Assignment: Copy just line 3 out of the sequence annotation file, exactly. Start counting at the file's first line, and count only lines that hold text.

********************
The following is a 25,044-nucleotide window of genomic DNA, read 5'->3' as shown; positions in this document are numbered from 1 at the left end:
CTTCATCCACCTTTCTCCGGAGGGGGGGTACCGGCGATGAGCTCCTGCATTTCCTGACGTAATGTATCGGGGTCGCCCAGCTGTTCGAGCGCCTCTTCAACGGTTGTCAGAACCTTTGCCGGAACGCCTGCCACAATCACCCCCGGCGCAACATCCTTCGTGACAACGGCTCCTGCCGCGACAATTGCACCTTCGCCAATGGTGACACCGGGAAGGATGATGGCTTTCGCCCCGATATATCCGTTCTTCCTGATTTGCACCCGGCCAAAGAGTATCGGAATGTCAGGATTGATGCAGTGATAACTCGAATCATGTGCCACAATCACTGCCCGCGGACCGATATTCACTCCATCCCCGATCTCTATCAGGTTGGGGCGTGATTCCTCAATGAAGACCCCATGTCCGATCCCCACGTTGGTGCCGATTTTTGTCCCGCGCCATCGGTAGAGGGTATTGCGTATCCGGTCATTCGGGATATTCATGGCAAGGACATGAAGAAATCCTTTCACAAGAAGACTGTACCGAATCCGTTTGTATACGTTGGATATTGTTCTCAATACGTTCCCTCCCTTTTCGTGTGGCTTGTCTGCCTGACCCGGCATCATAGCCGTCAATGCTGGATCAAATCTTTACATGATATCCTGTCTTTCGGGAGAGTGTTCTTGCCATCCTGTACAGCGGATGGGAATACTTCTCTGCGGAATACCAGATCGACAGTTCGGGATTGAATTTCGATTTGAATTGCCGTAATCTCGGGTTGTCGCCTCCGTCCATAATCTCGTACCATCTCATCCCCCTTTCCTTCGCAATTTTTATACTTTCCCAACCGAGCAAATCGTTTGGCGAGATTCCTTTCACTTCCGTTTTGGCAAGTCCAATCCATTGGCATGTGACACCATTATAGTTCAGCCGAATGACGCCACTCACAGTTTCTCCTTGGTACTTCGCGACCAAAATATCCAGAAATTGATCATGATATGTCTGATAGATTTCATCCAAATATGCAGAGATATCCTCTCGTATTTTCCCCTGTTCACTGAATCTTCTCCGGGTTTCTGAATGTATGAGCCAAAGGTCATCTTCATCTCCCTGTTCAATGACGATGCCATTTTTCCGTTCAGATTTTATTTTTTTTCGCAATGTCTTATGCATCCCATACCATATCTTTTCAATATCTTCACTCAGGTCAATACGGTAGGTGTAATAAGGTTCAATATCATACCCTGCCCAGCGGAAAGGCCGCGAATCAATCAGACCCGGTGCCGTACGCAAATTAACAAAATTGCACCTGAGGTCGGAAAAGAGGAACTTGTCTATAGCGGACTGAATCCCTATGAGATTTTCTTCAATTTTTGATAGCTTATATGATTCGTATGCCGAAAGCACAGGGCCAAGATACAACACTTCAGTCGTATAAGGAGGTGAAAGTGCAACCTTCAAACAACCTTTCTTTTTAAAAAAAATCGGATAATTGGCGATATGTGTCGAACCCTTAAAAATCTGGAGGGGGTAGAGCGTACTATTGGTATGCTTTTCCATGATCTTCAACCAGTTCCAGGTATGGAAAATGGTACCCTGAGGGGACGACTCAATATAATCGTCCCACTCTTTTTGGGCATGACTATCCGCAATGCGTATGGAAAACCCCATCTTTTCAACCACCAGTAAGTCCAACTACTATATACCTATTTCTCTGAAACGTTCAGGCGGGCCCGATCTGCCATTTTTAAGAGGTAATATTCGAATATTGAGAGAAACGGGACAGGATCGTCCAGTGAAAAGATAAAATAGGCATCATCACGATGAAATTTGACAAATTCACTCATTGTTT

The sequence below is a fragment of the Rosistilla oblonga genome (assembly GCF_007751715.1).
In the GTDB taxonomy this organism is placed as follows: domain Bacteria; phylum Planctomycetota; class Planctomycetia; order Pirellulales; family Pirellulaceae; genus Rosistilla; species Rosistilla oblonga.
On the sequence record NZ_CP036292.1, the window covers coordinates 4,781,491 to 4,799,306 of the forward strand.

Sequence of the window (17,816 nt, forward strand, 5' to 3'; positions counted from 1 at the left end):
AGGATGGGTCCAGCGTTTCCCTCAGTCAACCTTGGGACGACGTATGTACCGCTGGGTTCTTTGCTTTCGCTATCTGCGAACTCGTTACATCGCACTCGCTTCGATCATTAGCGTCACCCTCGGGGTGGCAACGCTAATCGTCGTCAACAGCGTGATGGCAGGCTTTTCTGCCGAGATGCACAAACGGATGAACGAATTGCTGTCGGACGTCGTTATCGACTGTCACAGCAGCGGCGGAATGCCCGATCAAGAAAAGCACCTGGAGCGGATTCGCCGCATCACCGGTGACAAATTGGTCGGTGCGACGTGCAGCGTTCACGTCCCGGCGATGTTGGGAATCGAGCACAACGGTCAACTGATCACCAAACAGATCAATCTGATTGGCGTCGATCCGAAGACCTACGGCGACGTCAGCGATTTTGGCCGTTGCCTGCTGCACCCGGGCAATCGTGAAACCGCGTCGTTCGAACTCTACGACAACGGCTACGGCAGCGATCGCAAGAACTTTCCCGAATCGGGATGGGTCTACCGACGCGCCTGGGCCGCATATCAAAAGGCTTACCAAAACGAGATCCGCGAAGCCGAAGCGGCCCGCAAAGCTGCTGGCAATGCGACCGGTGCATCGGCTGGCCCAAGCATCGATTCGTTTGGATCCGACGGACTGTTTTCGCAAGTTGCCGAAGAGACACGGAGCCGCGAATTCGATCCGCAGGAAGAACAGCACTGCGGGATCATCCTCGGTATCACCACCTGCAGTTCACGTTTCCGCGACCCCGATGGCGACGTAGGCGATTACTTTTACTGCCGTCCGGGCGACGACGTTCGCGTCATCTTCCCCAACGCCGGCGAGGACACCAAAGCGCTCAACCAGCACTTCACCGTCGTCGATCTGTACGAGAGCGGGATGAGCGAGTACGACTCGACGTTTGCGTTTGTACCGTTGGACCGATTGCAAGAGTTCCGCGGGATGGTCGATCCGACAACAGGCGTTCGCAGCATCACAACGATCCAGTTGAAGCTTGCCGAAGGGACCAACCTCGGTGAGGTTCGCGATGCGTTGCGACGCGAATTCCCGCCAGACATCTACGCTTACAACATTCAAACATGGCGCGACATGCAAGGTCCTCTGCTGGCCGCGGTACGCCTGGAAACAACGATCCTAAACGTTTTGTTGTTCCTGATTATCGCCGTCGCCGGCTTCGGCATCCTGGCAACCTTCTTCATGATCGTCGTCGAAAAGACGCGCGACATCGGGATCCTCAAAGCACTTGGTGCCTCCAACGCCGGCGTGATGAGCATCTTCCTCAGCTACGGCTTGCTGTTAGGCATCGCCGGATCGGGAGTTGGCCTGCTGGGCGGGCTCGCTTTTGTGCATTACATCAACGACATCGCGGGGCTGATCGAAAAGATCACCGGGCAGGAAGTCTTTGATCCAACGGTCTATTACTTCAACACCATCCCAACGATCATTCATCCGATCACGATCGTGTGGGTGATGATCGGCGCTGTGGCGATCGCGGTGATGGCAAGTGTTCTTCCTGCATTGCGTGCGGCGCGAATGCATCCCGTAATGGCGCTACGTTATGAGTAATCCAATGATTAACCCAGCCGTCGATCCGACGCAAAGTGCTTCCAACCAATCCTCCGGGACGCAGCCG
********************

The sequence below is a fragment of the Rosistilla oblonga genome (assembly GCF_007751715.1).